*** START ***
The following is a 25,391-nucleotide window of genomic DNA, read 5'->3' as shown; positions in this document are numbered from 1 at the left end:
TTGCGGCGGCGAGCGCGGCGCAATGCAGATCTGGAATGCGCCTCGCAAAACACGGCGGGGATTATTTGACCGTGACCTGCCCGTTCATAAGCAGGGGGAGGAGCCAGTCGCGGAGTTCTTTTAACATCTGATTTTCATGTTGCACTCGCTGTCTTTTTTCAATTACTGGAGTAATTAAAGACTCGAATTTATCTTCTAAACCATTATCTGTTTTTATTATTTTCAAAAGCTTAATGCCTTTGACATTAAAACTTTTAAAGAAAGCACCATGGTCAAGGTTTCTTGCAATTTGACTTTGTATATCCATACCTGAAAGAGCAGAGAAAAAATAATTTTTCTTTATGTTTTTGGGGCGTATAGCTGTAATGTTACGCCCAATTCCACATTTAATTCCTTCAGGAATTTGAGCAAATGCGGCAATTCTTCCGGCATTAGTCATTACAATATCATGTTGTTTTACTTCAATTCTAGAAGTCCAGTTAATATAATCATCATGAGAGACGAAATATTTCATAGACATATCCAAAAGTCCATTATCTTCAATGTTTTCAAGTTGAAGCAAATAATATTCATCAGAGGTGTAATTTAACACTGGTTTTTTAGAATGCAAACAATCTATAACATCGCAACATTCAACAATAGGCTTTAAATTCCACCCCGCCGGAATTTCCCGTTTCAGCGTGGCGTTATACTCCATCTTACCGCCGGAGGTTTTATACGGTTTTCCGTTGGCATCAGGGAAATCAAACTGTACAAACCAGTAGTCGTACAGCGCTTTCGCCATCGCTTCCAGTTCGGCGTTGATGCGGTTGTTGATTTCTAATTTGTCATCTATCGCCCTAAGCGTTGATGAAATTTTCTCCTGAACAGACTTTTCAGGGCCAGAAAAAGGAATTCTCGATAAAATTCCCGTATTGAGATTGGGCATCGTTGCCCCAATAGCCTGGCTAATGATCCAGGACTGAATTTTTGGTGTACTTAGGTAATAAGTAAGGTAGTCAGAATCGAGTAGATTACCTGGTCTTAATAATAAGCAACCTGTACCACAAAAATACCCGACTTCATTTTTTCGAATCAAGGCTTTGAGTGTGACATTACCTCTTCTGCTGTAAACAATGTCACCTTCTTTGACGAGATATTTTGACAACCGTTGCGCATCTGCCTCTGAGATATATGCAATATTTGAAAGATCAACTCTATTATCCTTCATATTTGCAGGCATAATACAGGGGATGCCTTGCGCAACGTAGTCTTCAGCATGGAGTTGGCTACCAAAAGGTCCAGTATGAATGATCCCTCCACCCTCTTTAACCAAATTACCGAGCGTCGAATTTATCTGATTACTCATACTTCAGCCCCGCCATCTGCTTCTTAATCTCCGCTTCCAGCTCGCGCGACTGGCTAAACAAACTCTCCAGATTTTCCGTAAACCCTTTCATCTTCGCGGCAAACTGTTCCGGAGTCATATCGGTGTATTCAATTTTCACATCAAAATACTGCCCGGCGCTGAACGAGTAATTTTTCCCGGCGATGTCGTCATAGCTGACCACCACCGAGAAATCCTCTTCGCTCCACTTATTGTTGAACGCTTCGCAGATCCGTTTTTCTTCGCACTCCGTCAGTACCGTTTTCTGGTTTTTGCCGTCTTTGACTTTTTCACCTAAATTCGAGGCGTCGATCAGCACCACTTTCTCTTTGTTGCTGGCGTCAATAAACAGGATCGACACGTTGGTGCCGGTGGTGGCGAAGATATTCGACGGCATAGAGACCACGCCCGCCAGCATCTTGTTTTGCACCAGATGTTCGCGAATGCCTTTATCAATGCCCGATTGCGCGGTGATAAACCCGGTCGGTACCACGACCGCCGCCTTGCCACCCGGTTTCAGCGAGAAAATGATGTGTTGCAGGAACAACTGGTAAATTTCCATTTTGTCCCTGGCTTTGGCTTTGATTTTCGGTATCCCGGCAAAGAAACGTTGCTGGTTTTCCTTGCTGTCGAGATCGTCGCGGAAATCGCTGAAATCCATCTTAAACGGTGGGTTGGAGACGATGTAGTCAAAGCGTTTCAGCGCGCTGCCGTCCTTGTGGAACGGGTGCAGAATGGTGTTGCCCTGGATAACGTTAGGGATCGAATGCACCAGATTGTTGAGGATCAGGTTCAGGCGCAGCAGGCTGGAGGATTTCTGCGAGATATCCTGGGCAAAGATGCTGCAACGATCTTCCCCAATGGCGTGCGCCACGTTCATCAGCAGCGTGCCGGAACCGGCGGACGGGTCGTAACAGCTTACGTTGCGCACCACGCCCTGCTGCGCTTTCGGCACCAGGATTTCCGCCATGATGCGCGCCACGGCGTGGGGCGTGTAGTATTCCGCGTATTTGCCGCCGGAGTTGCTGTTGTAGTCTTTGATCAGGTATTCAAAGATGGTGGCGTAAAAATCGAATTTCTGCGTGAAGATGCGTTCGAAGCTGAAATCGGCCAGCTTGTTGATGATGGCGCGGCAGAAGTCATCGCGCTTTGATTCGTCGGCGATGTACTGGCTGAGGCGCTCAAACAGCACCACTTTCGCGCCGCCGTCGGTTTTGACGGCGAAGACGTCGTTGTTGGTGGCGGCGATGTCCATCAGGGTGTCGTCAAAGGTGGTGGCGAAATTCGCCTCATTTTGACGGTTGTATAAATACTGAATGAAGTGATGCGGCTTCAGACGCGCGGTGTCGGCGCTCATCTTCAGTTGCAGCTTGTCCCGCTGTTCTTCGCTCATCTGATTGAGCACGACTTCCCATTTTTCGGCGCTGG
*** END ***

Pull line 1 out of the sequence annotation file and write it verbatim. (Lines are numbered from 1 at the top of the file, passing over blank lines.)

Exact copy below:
The following is a 25,391-nucleotide window of genomic DNA, read 5'->3' as shown; positions in this document are numbered from 1 at the left end: